Quote:
Originally Posted by robertc3 View Post
 

We have a six year old son who wants very much to follow his big sister and join our local race team next season.  We have the option of having him train with the team one day a weekend or both days.  If he trains one day he will ski with his mother and me the other day.  If he trains both days there will be the occasional day when he skis with us, but nearly all of his ski days will be with the race team.  My question is whether the quality of instruction he will get with the race team is more important than the greater miles he would get skiing with us one day each weekend.

 

In a typical day our family skis about twice as many runs as our daughter does in her training and that disparity would only increase in a training group of seven and eight year olds that our son would be in.  We also ski a greater variety of terrain than he would get training.  What we don't do is much instruction.  I am a good model for our son and he is a good visual learner.  But, I can't teach or model as well as the team coaches.  He has never taken any lessons, but he has participated in a handful of races as an independent.  Does anyone have any thoughts on the value of quality instruction versus the quantity of miles under his skis?

It depends. Are you a really strong skier or ex-racer? Are you really a good model?  Will you push him on challenging slopes/terrain? Does your ski area have hard terrain? Will you teach him to jump in the terrain park or off Cliffs?

Why does your Daughter only get 1/2 the runs that you get? Are they over instructing?  Are they waiting in line to run Courses? Something is wrong there.

 

7 is fairly young for a 2 day weekend program. However, I've coached kids that age that would ski with the race team 2 days a weekend and train a couple weeknights.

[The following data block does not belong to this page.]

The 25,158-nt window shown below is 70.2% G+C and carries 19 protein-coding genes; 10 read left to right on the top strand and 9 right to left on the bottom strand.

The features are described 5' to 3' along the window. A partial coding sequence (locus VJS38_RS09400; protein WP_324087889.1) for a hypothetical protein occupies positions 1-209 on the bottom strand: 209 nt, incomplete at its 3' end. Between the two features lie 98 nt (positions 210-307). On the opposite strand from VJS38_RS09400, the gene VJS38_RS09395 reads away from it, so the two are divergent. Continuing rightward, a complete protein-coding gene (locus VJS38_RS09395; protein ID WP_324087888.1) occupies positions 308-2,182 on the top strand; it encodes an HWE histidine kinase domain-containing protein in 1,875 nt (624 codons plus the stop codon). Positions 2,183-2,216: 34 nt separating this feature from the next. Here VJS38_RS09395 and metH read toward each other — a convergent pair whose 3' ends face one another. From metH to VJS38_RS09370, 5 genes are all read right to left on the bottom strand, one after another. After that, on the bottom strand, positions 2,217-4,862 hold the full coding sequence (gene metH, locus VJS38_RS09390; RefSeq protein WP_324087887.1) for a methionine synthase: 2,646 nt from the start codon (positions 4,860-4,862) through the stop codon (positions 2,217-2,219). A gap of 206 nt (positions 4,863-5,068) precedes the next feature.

In the midwest Race teams ski a lot of gates even from an early age. In Washington State the Race teams free ski more, but the more serious kids train gates 1, 2 or 3 weeknights.

post #14 of 19

I didn't read some of the novels folks wrote in the thread, so apologies if this was covered already.

 

Pretty soon he is not going to want to ski with you at all. Kids basically want to play with their friends and have fun; sorry but that's not you and your wife. It doesn't matter what the program is, just let him be with kids his age. Whatever they are doing he will learn, have fun and be competitive. You will still get to ski with him once or twice a year, but if it's every Sunday, he will start to loose his love of the sport.


Edited by MrGolfAnalogy - 3/9/14 at 1:51pm
post #15 of 19
Quote:
Originally Posted by Muleski View Post
 

 

 

I was out West recently, and had the opportunity to watch a bunch of full time U12's and U14's from a very big program free skiing in about 8" of crud, following very good coaches through pretty rugged terrain, at real grown up GS speeds. I was just blown away. These kids were tremendous, and in complete control. I rode the lift with a 13 year old boy, about 100 lbs, on a pair of 183 GS skis. He must have drawn the sort straw to get stuck with the grandfather dude. I learned that these kids free ski ALL the time. They had just been at some race the week before, with most of the state, and this boy said that his teammates were some thing like 5 of the top ten, "we were OK"…."but the girls really killed it."  But he then says, we really want to be fast when we're U18's, and are working on a bunch of fun stuff. NICE!! Then he explains that he was "psyched because all of my group of eight can now do a back flip" off some rock in some chute. That was evidently a group goal. That's a skier in the formative stages, and group of skiers. And if you've ever seen Rahlves, or Mancuso, or Ligety free ski, you get it. Ted Ligety makes a lot of $$$ racing, but man, he loves to ski. Incidentally, I caught these kids training GS a couple of days later, and all I can say is wow.